'12 Years a Slave' wins top prize at Toronto film fest
By Cameron French
TORONTO (Reuters) - "12 Years a Slave," the true story of a free black man sold into slavery in 1840s Louisiana, won the top prize at the Toronto International Film Festival on Sunday.
The film, by "Shame" director Steve McQueen and starring Chiwetel Ejiofor, took home the BlackBerry People's Choice award for best film at the 38th edition of the festival.
Based on the 1853 memoir of Solomon Northup, the film has won widespread acclaim from critics and audiences in both Toronto and at the Telluride Film Festival, and has been touted as a top early contender for Oscars.
The Toronto award, which has in the past gone to Oscar best picture winners such as "The King's Speech" and "Slumdog Millionaire," and last year went to multiple winner "Silver Linings Playbook," will likely only increase the buzz around the film.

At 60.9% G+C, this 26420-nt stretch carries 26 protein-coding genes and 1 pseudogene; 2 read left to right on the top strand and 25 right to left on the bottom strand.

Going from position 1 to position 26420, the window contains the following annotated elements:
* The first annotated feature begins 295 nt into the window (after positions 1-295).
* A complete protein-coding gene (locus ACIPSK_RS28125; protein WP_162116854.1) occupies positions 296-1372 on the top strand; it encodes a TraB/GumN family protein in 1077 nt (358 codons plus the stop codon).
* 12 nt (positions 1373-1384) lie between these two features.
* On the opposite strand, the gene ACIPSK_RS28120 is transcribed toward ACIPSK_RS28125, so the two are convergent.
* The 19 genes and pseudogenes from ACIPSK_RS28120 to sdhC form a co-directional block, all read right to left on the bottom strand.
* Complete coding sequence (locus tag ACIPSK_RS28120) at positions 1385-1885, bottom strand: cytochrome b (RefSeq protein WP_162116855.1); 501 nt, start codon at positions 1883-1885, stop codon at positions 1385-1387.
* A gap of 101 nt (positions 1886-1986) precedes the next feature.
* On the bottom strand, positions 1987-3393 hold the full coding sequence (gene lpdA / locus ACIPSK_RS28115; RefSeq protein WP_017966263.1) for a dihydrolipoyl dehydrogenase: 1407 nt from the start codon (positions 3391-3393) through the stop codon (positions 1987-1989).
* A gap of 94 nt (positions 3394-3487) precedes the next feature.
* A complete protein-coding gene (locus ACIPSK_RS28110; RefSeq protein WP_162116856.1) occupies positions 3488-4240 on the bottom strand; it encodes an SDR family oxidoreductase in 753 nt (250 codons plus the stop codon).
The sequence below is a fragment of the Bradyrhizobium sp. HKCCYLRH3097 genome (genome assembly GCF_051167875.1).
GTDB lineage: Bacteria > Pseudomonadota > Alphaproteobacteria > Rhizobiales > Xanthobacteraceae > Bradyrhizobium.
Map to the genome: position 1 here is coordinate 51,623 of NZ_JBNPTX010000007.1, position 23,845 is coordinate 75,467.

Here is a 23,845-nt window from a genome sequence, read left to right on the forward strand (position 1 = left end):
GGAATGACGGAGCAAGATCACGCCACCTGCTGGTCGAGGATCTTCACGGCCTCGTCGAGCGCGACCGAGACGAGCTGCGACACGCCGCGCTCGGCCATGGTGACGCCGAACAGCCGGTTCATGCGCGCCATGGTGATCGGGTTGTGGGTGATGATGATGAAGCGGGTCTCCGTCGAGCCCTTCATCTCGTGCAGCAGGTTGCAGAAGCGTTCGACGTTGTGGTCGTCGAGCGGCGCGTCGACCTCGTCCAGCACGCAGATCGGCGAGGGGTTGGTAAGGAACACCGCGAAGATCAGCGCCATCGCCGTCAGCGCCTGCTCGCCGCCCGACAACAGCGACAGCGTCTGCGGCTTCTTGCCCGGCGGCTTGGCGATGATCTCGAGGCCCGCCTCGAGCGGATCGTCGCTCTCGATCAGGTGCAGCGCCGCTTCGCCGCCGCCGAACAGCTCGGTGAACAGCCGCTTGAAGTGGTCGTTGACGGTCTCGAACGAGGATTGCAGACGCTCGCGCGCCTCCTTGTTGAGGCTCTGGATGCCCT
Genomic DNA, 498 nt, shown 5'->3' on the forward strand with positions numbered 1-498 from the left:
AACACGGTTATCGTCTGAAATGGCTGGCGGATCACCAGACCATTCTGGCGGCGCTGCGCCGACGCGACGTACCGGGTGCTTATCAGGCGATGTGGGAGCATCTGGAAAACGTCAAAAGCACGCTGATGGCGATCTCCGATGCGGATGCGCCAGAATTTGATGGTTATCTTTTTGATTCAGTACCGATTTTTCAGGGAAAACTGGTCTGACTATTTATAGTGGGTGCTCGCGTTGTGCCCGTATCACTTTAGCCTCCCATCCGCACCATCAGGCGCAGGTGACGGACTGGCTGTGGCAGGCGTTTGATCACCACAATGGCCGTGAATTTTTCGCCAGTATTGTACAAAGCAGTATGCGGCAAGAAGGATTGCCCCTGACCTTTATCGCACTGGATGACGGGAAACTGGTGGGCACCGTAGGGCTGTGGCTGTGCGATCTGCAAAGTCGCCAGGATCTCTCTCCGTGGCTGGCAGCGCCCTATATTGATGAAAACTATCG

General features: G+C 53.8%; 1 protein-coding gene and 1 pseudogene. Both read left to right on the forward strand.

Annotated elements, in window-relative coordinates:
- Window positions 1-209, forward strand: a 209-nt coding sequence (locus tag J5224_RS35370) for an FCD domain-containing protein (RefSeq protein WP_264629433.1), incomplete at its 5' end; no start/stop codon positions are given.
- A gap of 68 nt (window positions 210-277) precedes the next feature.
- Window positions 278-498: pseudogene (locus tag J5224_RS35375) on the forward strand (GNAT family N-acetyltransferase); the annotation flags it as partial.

"It was just one of those stories that I felt needed to be told," McQueen, who like Ejiofor hails from Britain, told Reuters last week.
"The reason I got into the idea of the free man is that you could identify with him. ... When he is captured and put into slavery, you go on this journey with him," he said.
The runner-up for the prize, which is selected by festival audiences, was Stephen Frears' "Philomena," which stars Judi Dench as an Irish woman searching for the son she was forced by nuns to give up in the 1950s.
The People's Choice award for top documentary went to Jehane Noujaim's "The Square," which follows activists in Cairo's Tahrir Square in the wake of the 2011 overthrow of Egyptian President Hosni Mubarak. Continued...